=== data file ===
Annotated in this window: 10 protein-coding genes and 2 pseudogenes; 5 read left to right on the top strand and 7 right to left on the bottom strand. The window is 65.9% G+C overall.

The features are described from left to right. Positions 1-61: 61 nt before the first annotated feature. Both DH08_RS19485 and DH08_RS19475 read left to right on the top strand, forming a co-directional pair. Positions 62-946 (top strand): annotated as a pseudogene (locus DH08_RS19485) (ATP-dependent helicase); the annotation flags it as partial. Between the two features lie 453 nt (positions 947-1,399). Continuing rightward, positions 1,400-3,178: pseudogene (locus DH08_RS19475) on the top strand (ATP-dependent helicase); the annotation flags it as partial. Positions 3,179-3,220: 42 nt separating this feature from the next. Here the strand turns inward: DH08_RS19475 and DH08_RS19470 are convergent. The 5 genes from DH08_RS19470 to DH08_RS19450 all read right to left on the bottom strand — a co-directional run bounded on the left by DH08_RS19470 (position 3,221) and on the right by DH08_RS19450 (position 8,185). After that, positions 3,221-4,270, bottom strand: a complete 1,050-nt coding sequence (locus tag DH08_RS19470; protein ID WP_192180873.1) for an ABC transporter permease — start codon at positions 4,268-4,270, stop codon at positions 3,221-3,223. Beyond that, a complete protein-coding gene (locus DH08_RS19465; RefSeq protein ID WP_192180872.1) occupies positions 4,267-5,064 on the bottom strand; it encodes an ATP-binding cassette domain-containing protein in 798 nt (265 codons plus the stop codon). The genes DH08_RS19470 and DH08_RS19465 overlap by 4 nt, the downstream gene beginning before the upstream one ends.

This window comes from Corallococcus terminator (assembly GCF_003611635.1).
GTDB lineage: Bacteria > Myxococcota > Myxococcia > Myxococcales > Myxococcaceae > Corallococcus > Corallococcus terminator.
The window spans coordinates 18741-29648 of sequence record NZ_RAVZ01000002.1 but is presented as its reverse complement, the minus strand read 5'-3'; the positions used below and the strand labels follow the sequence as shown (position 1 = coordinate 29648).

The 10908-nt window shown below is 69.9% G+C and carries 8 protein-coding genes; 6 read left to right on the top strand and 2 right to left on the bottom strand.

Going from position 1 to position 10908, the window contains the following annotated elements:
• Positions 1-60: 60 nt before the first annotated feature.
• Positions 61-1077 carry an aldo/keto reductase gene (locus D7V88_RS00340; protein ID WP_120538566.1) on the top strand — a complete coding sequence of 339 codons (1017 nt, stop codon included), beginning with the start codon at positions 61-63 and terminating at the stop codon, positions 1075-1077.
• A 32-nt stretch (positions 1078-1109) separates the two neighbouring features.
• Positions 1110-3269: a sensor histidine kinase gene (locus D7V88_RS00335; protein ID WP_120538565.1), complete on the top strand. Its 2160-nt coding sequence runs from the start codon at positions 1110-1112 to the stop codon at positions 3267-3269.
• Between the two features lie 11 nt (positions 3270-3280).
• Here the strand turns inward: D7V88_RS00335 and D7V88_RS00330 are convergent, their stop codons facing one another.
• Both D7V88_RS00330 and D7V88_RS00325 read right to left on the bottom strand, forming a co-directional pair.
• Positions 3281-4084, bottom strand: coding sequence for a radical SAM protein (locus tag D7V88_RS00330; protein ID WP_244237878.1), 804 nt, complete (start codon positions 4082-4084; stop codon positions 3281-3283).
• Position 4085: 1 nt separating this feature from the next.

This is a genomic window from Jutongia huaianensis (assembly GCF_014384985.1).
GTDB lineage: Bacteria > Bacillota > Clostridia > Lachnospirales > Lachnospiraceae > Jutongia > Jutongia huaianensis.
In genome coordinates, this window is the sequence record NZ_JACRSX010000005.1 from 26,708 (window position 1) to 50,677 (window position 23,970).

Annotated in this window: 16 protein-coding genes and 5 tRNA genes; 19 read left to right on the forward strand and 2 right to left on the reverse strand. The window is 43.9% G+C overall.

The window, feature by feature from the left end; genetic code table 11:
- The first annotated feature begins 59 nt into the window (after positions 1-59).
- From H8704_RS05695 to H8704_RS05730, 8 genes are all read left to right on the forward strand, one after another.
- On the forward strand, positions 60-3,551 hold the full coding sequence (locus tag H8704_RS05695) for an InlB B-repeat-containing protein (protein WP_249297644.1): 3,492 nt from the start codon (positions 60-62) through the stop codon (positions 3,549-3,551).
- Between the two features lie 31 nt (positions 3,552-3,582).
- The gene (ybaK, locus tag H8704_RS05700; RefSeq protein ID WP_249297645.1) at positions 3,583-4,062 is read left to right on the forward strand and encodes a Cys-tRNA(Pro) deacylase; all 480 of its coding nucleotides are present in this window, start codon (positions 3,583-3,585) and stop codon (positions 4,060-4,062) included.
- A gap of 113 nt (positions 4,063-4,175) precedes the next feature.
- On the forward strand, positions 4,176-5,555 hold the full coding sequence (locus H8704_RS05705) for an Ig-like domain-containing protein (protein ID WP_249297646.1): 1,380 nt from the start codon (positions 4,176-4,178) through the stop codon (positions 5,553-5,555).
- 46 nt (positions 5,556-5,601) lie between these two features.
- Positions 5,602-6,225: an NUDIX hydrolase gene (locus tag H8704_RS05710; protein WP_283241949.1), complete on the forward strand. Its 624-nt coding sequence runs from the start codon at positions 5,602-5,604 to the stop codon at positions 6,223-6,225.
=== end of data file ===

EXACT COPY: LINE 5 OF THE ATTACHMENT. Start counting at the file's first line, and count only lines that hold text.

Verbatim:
The window spans coordinates 18741-29648 of sequence record NZ_RAVZ01000002.1 but is presented as its reverse complement, the minus strand read 5'-3'; the positions used below and the strand labels follow the sequence as shown (position 1 = coordinate 29648).